Bonus at Ballenberg (hint: it’s chocolate)
We recently celebrated Switzerland’s 719th birthday with the ultimate of Swiss adventures… biking in the Alps, a picnic with plenty of cheese and local fruit (cherries, nectarines, berries), a traditional breakfast table with Birchermüesli, fresh breads like Zopf and Gipfeli (Swiss croissants), dried meats and more cheese. Throw in an Alphorn, some yodeling, a day tracing Switzerland’s architectural history at Ballenberg and more. Yet even with all of that, I knew you would sense that there was something missing. And many of you put your finger on it right away. Chocolate.
Time to rewind a bit to an absolute story book village, as charming as they come, right on the Rhine River. (And coincidentally, that’s back to another anniversary weekend last year.) Even the gray blanket of clouds that day didn’t take away from the beauty of Stein am Rhein, a medieval town less than an hour north of Zürich and but a hop, skip and jump from the German border. We strolled through the few streets, admiring the frescoes and signs, the latter which reminded me of Appenzell‘s streets.
I found myself in the town’s chocolate store (shocking, I know), a tiny shop crammed not only with assorted Swiss chocolate brands, but also with tourists piling bars into their arms. I popped my head in to see what was on the shelves. When you enter, front and center are big plastic bins like you’d see in a self-serve candy store, of individual Toblerone triangles. First time I had ever seen that. Brilliant! I realized this shop needed closer attention. Passing commercial brands as well as elbows in every direction, I came upon a small section with packaging I didn’t recognize. But the name, Ballenberg, I knew; that was Switzerland’s open-air museum I had wanted to visit since moving to Zürich. They do chocolate? So I looked closer. At which point I needed to tell my patient husband waiting outside that this was not going to be a “quick peek inside.” No surprise there either.
Fleur de sel. Pistache salée. Caramel. Nougat Croquant. Before I knew it, I had 8 bars in my hands. I normally just buy one bar of a new brand to test it out. But instinct told me, very simply, “take more.” The whole premise of Ballenberg, its artisanal nature, getting to the core of origin and quality, led me to believe it couldn’t be all that bad. So I went for it. To only later regret buying only 4 bars. The chocolate was fantastic. Not in a long time had I reacted so enthusiastically to a bar, perhaps since my first taste of Felchlin years ago. And while many chocolate bars here in Switzerland are simply made with Felchlin or Lindt, I could taste that this was not the case.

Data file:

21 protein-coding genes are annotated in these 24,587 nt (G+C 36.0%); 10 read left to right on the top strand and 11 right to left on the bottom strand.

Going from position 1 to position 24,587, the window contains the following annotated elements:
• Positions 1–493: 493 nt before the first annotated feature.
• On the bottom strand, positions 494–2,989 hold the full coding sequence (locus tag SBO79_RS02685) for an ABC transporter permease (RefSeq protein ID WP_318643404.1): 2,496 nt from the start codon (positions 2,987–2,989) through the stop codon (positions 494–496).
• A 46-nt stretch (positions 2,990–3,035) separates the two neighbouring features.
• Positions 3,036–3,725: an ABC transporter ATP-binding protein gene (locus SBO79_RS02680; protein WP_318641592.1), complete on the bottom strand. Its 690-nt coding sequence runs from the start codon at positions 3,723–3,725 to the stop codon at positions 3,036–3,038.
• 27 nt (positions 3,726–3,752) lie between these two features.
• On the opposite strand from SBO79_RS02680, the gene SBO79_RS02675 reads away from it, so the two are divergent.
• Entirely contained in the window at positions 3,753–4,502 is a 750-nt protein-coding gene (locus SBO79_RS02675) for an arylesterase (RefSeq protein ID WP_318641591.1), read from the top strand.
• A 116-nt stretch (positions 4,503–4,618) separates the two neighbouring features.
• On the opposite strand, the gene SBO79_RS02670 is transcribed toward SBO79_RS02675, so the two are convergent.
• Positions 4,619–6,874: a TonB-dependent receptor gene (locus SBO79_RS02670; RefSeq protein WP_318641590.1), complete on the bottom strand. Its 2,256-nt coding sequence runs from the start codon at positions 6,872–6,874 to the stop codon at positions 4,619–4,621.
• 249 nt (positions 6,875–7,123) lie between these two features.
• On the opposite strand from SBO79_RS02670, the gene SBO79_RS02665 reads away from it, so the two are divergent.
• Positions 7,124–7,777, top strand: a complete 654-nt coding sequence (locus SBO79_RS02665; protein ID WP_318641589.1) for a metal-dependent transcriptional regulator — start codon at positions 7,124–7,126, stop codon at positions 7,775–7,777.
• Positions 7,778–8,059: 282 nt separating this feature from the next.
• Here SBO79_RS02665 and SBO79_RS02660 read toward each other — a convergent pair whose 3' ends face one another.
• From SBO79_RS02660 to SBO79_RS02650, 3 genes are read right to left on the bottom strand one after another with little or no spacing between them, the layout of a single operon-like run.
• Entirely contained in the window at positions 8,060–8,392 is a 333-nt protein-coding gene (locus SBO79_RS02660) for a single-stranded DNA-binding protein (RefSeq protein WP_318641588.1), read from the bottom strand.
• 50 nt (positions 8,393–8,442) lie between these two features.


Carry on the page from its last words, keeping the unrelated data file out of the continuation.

Back home in Zürich, I called Marius Bürgisser, the chocolate maker at Ballenberg. I had to find out where I could get my hands on more of his chocolate within walking distance. Ballenberg, was his reply. He works alone there, blending, mixing, melting and molding, not at all interested in huge quantities and selling all throughout Switzerland, let alone in other countries. (The shop in Stein am Rhein happens to be the only other source, simply because of a long-standing relationship he has with the owner.) This only made me appreciate the chocolate more. Fast forward past many email exchanges with his daughter Christine, to a wonderful conversation I recently had with Marius himself, and his friendly wife Marianne, in their shop at the East entrance to Ballenberg. Then zoom in on their impressive collection of chocolate molds, the oldest dating to the 1600’s. On the other side is Marius, who you can watch closely working with the chocolate, as he does almost 7 days a week. You quickly understand why his bars aren’t on the shelves at the local supermarket.
Marius doesn’t work from the cacao beans themselves, rather he receives shipments of the beans already ground from various locations including Venezuela, Madagascar, Ghana, Trinidad and his current favorite, Ecuador. He makes his own blend from the cacao powder, and you can see the chocolate in the conching machine in his shop. From this he makes his impressive range of bars, and even more that I had not seen in Stein am Rhein. They piled up quickly in my arms again. I obviously had to get another Fleur de Sel, and a few Nougat Croquant, not to mention a bar made with Marius’ homemade nougat (below, top right). And is that Cappuccino I see ? I hesitated as it was only made in milk chocolate, not dark, my preference. But I only wish I had gotten several of this bar. Despite its dark appearance from the coffee, it is an incredibly smooth, deep milk chocolate with a full coffee flavor, not bitter or overpowering, and extremely unctuous.
But the Juhumba bar remains my favorite. Salted pistachios in 65% dark chocolate, it is simply a perfect balance of flavors. After grabbing a few of those, I asked about his other specialty, the Ballenbergerli (below, top left and bottom right), the name being a creative spin on Sprüngli’s signature Luxemburgerli macarons. It is a Japanese meringue base (made with nuts) and a layer of delicate praline cream, then dipped in dark chocolate and topped with white chocolate. With a choice of four images on top, I loved that the one I chose happened to be Zürich! The confection is remarkably light.
A picture-perfect historical village, a passionate and devoted artisan and mouth-watering chocolate. I think our Swiss story is complete.
La Chocolaterie du Ballenberg
Marius and Marianne Bürgisser